Sandberg observes that men are reaching for opportunities and putting themselves forward far more often than women. She admits that even she has failed to correct for this gap on many occasions. Sandberg asks that “If we want a world with greater equality, we need to acknowledge that women are less likely to keep their hands up. We need institutions and individuals to notice and correct for this behavior by encouraging, promoting and championing more women. And women have to learn to keep their hands up, because when they lower them, even managers with the best intentions might not notice.”
Women very often underestimate their own abilities and attribute their success to external forces such as luck and help from others, whereas males contribute their success to their own doing. Sandberg points out “it’s cliché but opportunities are rarely offered; they’re seized.” Given how fast the world is moving today, It’s more important than ever for women to reach for these opportunities. Sandberg shares that women often don’t believe they are deserving of their success, and often think they do not have the skills for a reach job. Sandberg discusses how taking initiative pays off. She gives several examples from her own experience in business of women not reaching, not leaning in, and how this has hurt their individual progress. She compares this to stories of both men and women who have taken initiative. “It is hard to visualize someone as a leader if she is always waiting to be told what to do.”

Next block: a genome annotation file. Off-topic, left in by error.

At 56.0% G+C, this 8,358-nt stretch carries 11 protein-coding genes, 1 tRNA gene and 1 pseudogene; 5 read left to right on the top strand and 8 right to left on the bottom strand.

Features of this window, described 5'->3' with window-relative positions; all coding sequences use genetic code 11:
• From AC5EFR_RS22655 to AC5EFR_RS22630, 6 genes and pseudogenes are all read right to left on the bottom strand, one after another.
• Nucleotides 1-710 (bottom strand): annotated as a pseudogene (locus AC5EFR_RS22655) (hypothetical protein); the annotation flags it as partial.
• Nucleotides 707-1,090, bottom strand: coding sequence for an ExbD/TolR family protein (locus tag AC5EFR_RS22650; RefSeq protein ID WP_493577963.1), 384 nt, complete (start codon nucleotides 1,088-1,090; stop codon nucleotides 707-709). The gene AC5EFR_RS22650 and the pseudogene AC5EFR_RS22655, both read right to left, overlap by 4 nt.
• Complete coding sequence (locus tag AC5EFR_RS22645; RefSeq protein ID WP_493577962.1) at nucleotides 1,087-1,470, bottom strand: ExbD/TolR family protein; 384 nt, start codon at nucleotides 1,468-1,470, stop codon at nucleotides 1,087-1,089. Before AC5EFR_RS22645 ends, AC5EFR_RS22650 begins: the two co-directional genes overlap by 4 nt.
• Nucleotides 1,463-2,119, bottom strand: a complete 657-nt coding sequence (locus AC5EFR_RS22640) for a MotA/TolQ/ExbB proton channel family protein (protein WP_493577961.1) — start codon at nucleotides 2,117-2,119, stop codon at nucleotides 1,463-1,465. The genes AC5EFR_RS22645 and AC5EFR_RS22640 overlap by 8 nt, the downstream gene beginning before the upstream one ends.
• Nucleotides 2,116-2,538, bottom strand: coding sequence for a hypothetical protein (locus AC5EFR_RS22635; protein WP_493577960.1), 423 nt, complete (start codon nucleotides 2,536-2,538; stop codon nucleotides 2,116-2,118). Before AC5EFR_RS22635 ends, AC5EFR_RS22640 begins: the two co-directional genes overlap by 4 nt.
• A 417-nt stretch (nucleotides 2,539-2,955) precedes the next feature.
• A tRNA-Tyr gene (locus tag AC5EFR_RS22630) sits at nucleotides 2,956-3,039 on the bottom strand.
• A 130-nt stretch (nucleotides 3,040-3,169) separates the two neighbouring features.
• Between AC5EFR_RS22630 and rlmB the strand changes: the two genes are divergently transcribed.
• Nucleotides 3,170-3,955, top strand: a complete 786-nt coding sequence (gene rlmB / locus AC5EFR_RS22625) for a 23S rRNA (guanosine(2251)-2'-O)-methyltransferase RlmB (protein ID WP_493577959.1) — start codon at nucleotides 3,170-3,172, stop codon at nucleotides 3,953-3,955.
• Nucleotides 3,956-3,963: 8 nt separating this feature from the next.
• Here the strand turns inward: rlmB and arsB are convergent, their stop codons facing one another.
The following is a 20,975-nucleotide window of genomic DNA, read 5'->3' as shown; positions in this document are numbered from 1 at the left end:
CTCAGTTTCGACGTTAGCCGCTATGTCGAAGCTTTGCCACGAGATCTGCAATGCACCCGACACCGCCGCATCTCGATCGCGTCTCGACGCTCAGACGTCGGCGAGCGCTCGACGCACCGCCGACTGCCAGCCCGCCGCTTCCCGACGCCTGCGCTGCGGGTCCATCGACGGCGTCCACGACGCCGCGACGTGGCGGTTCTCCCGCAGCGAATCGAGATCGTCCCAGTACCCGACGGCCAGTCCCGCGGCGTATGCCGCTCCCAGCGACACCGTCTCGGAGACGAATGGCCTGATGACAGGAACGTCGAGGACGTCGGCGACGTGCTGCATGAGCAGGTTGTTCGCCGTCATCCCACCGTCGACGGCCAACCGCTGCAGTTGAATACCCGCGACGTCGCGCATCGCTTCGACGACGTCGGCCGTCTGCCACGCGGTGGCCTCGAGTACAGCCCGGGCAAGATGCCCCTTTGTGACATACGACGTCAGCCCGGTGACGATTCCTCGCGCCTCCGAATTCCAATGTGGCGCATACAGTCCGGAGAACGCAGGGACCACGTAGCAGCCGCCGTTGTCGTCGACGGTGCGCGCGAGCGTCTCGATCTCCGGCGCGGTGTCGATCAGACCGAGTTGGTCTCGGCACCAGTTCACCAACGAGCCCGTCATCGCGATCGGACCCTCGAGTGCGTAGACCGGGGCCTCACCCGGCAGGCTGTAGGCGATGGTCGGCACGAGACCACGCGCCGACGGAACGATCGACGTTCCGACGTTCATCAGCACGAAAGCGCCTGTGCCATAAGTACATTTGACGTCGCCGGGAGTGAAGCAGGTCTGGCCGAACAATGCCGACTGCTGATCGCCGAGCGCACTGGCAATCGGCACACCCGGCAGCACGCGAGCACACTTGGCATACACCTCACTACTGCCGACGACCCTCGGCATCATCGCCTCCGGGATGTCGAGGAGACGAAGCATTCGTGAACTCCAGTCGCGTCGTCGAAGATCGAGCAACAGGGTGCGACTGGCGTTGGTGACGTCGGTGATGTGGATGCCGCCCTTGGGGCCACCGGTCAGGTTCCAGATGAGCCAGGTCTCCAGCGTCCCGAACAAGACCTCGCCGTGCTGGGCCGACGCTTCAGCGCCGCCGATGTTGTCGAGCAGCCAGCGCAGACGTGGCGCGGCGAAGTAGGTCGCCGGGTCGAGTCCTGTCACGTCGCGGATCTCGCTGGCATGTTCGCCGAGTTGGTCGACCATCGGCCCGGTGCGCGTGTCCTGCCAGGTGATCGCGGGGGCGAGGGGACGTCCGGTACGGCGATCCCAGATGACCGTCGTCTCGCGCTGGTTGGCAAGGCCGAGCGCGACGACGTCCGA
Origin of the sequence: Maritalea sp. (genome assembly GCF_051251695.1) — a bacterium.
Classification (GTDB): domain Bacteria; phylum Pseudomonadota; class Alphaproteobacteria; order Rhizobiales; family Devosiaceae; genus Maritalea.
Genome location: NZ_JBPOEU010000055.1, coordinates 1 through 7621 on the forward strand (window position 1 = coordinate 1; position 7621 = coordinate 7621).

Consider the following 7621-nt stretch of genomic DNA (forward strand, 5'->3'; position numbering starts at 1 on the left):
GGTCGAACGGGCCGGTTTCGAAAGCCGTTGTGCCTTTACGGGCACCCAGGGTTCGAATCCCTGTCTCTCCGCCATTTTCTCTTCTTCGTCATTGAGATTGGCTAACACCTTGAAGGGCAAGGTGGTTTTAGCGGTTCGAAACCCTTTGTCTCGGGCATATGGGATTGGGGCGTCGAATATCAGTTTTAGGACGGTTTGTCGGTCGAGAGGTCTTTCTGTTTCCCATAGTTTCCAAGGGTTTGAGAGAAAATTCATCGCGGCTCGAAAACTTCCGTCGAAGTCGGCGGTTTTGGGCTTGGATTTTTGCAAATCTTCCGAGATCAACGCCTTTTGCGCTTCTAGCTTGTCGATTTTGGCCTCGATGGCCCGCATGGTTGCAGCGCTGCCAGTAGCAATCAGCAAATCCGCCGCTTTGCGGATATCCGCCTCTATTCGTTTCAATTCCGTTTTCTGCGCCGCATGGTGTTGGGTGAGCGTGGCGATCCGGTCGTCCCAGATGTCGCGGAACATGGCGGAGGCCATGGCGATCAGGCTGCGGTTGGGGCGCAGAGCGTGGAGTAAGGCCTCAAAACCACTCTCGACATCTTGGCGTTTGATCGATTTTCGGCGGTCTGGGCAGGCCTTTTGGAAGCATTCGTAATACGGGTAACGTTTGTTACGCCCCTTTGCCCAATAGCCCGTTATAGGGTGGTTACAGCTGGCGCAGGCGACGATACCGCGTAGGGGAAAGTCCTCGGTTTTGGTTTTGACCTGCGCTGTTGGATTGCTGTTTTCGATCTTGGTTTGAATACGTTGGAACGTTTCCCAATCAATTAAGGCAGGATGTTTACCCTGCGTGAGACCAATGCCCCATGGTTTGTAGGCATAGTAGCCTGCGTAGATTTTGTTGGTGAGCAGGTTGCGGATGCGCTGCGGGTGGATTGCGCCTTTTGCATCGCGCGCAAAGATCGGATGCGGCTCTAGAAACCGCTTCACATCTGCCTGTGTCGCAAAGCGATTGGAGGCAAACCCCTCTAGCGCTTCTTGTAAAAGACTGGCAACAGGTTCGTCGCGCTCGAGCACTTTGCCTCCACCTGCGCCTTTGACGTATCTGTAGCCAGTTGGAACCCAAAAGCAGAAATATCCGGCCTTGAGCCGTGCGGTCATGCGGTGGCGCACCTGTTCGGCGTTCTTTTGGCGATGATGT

In the chapter Success and Likability, Sandberg highlights that while success and likability are positively correlated for men, they are negatively correlated for women. In terms of negotiation men are expected to ask for advances, however women must justify their requests. For women to negotiate effectively requires a strategic process of smiling, emphasizing common goals, and appreciation. It often is not a single discussion, but a drawn out process. “No wonder women don’t negotiate as much as men. It’s like trying to cross a minefield backward with high heels.” However, the only way to make progress Sandberg argues it to believe in yourself, negotiate for yourself, and own your own success.
Message # 2: Don’t leave before you leave
Of all the ways women hold themselves back, perhaps the most pervasive is that they leave before they leave.